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Female Sex Health Dialogue Continues

Dec 15, 2014

Female Sex Health Dialogue ContinuesThe drug flibanserin, sometimes called “pink Viagra,” has been in the news quite a bit these days, but not without controversy.

Promoted by Sprout Pharmaceuticals, flibanserin is designed to treat women with hypoactive sexual desire disorder (HSDD). This condition is marked by a persistent lack of sexual interest, to the point that causes women distress.

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Flibanserin continues to spark discussion, even controversy...
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The U.S. Food and Drug Administration (FDA) has not approved flibanserin. In October, however, the agency held a public meeting to discuss female sexual dysfunction and its treatment.

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The situation has prompted campaigns to bring awareness to female sexual dysfunction in general and HSDD in particular. These include www.eventhescore.org and www.womendeserve.org. Such groups point out that while numerous sexual health medications have been approved for men, none have been approved for women.

The campaigns are not without their critics. Last month, sexologists Ellen Laan of the University of Amsterdam and Kinsey Institute and Leonore Tiefer of the New York University School of Medicine wrote in the Los Angeles Times, “We were horrified by the campaigns’ use and abuse of the language of equality to pressure the FDA to approve a potential billion-dollar blockbuster ‘pink Viagra.’”

Laan and Leonore explain that the campaigns’ use of “26-0” to represent 26 male treatments vs. 0 for women is misleading. The 26 male treatments, they say, includes several versions of similar drugs, some of which contain testosterone, a hormone that has come under scrutiny in treatments for men because of safety concerns.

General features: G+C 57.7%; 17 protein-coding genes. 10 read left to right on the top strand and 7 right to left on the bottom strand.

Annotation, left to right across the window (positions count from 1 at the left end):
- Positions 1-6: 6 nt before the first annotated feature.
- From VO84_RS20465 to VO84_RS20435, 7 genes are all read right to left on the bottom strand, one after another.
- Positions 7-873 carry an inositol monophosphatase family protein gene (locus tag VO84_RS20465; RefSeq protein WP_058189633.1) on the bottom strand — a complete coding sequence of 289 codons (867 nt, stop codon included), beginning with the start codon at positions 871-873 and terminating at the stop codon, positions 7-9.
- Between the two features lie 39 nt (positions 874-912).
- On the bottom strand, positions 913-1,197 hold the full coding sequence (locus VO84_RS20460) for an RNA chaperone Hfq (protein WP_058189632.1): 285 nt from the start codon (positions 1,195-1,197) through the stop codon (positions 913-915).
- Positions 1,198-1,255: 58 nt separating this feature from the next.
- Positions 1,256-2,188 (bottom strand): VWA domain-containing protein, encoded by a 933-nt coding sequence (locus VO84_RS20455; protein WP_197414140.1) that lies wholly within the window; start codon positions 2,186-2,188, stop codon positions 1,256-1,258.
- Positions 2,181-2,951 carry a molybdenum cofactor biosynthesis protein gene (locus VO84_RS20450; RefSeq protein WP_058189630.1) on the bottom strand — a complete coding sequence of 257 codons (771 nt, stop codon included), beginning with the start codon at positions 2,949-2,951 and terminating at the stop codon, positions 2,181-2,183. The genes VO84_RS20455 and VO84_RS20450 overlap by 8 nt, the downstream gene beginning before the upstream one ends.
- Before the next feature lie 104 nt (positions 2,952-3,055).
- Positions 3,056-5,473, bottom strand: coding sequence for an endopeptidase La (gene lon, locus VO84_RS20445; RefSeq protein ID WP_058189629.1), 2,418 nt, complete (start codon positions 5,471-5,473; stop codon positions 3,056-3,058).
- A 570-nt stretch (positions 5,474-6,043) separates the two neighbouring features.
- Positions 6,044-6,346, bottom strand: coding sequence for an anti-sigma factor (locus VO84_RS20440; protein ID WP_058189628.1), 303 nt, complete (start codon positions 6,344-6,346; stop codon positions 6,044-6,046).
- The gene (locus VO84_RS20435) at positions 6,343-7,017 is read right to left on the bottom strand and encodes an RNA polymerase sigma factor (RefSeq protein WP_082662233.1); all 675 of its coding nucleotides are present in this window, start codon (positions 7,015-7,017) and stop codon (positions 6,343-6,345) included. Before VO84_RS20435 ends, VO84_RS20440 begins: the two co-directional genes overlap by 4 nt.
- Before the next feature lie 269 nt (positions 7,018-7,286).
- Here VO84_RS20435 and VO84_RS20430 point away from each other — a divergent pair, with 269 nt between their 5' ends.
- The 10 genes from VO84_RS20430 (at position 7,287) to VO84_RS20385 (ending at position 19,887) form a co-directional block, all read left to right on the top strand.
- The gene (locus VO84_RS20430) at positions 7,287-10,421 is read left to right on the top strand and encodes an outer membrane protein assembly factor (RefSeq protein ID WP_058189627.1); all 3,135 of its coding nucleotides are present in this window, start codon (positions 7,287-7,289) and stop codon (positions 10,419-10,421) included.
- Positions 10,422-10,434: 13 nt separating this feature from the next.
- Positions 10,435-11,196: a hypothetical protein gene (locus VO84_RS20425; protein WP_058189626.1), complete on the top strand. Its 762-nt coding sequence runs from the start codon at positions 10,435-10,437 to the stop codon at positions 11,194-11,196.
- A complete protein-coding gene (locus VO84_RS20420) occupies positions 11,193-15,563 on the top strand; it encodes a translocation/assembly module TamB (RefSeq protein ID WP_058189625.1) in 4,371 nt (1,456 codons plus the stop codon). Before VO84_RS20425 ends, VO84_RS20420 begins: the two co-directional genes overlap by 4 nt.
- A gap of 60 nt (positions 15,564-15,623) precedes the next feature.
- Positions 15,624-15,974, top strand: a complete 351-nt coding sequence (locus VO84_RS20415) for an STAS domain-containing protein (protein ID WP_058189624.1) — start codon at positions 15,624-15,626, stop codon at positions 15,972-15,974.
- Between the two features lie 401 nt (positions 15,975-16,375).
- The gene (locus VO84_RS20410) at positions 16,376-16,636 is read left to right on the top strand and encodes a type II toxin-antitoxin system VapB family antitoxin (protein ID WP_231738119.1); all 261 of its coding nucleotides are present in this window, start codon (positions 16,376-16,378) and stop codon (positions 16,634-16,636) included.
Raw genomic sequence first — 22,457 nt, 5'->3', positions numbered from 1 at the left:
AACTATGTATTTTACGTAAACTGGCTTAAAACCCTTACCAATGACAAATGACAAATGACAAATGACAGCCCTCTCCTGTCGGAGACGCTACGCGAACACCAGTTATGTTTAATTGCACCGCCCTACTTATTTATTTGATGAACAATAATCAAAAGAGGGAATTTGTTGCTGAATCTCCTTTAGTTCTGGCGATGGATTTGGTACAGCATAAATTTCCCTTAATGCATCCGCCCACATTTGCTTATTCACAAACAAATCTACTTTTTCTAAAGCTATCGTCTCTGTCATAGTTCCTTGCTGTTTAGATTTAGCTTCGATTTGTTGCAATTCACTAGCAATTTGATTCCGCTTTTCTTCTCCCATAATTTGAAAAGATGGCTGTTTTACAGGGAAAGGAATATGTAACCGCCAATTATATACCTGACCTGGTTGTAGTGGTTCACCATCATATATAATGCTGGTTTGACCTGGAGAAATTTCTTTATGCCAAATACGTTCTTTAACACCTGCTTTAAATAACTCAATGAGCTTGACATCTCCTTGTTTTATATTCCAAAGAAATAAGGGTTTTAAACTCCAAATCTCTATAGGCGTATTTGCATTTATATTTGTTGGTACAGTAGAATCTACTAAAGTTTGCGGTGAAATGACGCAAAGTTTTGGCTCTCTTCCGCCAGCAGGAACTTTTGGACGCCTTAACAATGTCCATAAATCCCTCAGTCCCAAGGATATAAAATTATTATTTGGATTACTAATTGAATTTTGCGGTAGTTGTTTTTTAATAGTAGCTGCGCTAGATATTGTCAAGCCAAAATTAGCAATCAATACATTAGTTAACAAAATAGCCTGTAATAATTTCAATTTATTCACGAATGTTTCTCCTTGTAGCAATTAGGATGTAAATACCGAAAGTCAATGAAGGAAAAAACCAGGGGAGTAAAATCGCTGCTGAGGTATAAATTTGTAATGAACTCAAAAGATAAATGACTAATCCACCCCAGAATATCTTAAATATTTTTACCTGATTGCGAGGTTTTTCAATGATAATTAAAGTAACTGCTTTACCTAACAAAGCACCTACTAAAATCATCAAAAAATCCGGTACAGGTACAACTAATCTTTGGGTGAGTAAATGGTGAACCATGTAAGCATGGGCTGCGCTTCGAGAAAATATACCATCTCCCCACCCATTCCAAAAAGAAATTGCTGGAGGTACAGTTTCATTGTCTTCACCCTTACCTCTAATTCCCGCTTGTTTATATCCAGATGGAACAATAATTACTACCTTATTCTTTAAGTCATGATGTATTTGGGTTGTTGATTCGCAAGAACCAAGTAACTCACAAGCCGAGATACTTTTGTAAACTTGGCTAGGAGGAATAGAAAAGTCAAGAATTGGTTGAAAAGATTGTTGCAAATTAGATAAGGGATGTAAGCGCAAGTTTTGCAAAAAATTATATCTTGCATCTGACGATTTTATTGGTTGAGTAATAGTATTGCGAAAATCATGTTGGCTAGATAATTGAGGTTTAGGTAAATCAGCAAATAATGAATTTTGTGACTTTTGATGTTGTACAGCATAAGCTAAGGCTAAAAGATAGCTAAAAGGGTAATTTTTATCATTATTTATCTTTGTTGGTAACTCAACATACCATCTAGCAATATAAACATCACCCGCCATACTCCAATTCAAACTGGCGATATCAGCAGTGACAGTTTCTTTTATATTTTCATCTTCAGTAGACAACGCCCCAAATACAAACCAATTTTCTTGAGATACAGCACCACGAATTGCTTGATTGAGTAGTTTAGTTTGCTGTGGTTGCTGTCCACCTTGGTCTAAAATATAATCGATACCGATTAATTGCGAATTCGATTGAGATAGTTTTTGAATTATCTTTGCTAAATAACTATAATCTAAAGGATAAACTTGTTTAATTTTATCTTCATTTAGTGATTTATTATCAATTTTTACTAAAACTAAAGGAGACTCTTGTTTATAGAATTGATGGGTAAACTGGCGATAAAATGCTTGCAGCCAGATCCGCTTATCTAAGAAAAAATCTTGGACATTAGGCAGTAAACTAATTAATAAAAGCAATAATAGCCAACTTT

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The authors also take issue with the biological component of female sexual desire and note that typically, lack of desire may be better explained as “a difference in desire between two partners.”

Dr. Stephen Snyder of the Mount Sinai School of Medicine shared his view in Psychology Today. While Laan and Tiefer made some valid points, he says, there are other points he takes issue with.

For example, he stated that explaining sexual dysfunction in an environmental context is “an over-simplification.”

“…Let’s drop the either/or thinking,” he added. “If the FDA approves flibanserin for women, then we’ll get a chance to see if it works in the real world – and for whom. Until then, let’s not pretend that we know more than we do about what causes sexual problems. We still have a lot to learn.”


Print this article or view it as a PDF file here: Female Sex Health Dialogue Continues


Resources

Los Angeles Times

Laan, Ellen and Leonore Tiefer

“The sham drug idea of the year: 'pink Viagra'”

(November 13, 2014)

http://www.latimes.com/opinion/op-ed/la-oe-laan-tiefer-pink-viagra-20141114-story.html

Psychology Today

Snyder, Stephen, MD

“Pink Viagra: Sex for Pleasure, for Profit, or Both?”

(November 24, 2014)

http://www.psychologytoday.com/blog/sexualitytoday/201411/pink-viagra-sex-pleasure-profit-or-both